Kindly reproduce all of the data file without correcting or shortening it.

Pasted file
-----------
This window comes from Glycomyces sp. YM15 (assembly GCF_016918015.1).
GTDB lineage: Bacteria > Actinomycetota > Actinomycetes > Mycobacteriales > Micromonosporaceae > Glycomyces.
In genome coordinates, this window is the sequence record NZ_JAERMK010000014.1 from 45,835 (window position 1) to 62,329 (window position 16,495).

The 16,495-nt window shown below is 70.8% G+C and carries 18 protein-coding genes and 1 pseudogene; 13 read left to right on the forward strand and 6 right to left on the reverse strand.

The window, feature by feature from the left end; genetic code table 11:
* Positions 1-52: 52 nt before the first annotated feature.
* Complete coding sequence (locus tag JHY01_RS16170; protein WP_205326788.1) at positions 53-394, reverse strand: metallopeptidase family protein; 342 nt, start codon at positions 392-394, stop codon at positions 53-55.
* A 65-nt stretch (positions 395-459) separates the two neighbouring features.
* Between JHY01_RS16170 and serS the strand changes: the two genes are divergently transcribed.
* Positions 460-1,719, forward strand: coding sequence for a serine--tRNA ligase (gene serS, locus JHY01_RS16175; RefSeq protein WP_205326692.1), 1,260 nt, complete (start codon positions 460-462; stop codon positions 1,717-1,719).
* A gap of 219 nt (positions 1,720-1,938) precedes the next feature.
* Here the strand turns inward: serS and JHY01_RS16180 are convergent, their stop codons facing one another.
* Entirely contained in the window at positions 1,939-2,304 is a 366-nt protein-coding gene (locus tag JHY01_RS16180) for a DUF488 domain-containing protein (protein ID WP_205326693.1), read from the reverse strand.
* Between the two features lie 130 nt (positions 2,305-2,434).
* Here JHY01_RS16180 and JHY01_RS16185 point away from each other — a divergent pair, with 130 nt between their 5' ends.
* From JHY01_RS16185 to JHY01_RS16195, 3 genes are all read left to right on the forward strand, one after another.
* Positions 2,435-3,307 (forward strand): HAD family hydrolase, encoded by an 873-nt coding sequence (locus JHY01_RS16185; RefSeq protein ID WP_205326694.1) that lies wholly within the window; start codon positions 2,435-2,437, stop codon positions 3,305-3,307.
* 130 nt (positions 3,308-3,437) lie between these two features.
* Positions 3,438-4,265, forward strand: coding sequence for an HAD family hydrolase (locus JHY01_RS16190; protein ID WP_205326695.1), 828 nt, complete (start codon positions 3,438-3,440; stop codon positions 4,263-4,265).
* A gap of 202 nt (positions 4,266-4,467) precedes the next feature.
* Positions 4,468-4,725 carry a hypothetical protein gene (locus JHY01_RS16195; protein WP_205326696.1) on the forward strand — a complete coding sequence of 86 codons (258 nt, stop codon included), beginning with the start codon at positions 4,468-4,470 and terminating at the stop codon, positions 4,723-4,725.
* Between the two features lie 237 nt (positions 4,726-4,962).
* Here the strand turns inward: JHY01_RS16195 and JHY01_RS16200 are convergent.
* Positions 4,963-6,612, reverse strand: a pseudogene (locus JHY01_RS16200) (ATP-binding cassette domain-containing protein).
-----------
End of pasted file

This window comes from Glycomyces sp. YM15 (assembly GCF_016918015.1).
GTDB lineage: Bacteria > Actinomycetota > Actinomycetes > Mycobacteriales > Micromonosporaceae > Glycomyces.
In genome coordinates, this window is the sequence record NZ_JAERMK010000014.1 from 45,835 (window position 1) to 62,329 (window position 16,495).

The 16,495-nt window shown below is 70.8% G+C and carries 18 protein-coding genes and 1 pseudogene; 13 read left to right on the forward strand and 6 right to left on the reverse strand.

The window, feature by feature from the left end; genetic code table 11:
* Positions 1-52: 52 nt before the first annotated feature.
* Complete coding sequence (locus tag JHY01_RS16170; protein WP_205326788.1) at positions 53-394, reverse strand: metallopeptidase family protein; 342 nt, start codon at positions 392-394, stop codon at positions 53-55.
* A 65-nt stretch (positions 395-459) separates the two neighbouring features.
* Between JHY01_RS16170 and serS the strand changes: the two genes are divergently transcribed.
* Positions 460-1,719, forward strand: coding sequence for a serine--tRNA ligase (gene serS, locus JHY01_RS16175; RefSeq protein WP_205326692.1), 1,260 nt, complete (start codon positions 460-462; stop codon positions 1,717-1,719).
* A gap of 219 nt (positions 1,720-1,938) precedes the next feature.
* Here the strand turns inward: serS and JHY01_RS16180 are convergent, their stop codons facing one another.
* Entirely contained in the window at positions 1,939-2,304 is a 366-nt protein-coding gene (locus tag JHY01_RS16180) for a DUF488 domain-containing protein (protein ID WP_205326693.1), read from the reverse strand.
* Between the two features lie 130 nt (positions 2,305-2,434).
* Here JHY01_RS16180 and JHY01_RS16185 point away from each other — a divergent pair, with 130 nt between their 5' ends.
* From JHY01_RS16185 to JHY01_RS16195, 3 genes are all read left to right on the forward strand, one after another.
* Positions 2,435-3,307 (forward strand): HAD family hydrolase, encoded by an 873-nt coding sequence (locus JHY01_RS16185; RefSeq protein ID WP_205326694.1) that lies wholly within the window; start codon positions 2,435-2,437, stop codon positions 3,305-3,307.
* 130 nt (positions 3,308-3,437) lie between these two features.
* Positions 3,438-4,265, forward strand: coding sequence for an HAD family hydrolase (locus JHY01_RS16190; protein ID WP_205326695.1), 828 nt, complete (start codon positions 3,438-3,440; stop codon positions 4,263-4,265).
* A gap of 202 nt (positions 4,266-4,467) precedes the next feature.
* Positions 4,468-4,725 carry a hypothetical protein gene (locus JHY01_RS16195; protein WP_205326696.1) on the forward strand — a complete coding sequence of 86 codons (258 nt, stop codon included), beginning with the start codon at positions 4,468-4,470 and terminating at the stop codon, positions 4,723-4,725.
* Between the two features lie 237 nt (positions 4,726-4,962).
* Here the strand turns inward: JHY01_RS16195 and JHY01_RS16200 are convergent.
* Positions 4,963-6,612, reverse strand: a pseudogene (locus JHY01_RS16200) (ATP-binding cassette domain-containing protein).